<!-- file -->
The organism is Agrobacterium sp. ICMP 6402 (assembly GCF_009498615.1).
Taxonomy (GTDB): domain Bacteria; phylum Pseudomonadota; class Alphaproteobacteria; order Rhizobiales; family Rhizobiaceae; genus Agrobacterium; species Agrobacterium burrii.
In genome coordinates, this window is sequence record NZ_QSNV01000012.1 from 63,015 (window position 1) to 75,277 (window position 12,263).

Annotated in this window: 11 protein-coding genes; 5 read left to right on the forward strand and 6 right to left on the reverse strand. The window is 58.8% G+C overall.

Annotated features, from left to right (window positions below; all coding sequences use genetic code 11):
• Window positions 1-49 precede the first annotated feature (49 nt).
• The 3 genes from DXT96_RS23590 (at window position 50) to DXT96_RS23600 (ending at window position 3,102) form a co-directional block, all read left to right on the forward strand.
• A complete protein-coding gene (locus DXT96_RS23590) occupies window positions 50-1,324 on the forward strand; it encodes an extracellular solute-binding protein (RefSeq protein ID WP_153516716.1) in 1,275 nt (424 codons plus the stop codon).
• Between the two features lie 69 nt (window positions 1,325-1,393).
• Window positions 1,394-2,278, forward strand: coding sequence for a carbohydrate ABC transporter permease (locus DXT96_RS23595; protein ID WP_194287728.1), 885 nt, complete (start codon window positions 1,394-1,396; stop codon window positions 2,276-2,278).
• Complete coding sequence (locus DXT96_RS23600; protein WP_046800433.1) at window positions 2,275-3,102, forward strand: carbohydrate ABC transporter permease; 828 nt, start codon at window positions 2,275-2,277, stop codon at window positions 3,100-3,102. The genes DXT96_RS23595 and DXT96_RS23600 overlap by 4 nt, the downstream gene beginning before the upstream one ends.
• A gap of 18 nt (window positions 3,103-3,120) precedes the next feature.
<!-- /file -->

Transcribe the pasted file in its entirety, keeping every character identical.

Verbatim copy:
The organism is Agrobacterium sp. ICMP 6402 (assembly GCF_009498615.1).
Taxonomy (GTDB): domain Bacteria; phylum Pseudomonadota; class Alphaproteobacteria; order Rhizobiales; family Rhizobiaceae; genus Agrobacterium; species Agrobacterium burrii.
In genome coordinates, this window is sequence record NZ_QSNV01000012.1 from 63,015 (window position 1) to 75,277 (window position 12,263).

Annotated in this window: 11 protein-coding genes; 5 read left to right on the forward strand and 6 right to left on the reverse strand. The window is 58.8% G+C overall.

Annotated features, from left to right (window positions below; all coding sequences use genetic code 11):
• Window positions 1-49 precede the first annotated feature (49 nt).
• The 3 genes from DXT96_RS23590 (at window position 50) to DXT96_RS23600 (ending at window position 3,102) form a co-directional block, all read left to right on the forward strand.
• A complete protein-coding gene (locus DXT96_RS23590) occupies window positions 50-1,324 on the forward strand; it encodes an extracellular solute-binding protein (RefSeq protein ID WP_153516716.1) in 1,275 nt (424 codons plus the stop codon).
• Between the two features lie 69 nt (window positions 1,325-1,393).
• Window positions 1,394-2,278, forward strand: coding sequence for a carbohydrate ABC transporter permease (locus DXT96_RS23595; protein ID WP_194287728.1), 885 nt, complete (start codon window positions 1,394-1,396; stop codon window positions 2,276-2,278).
• Complete coding sequence (locus DXT96_RS23600; protein WP_046800433.1) at window positions 2,275-3,102, forward strand: carbohydrate ABC transporter permease; 828 nt, start codon at window positions 2,275-2,277, stop codon at window positions 3,100-3,102. The genes DXT96_RS23595 and DXT96_RS23600 overlap by 4 nt, the downstream gene beginning before the upstream one ends.
• A gap of 18 nt (window positions 3,103-3,120) precedes the next feature.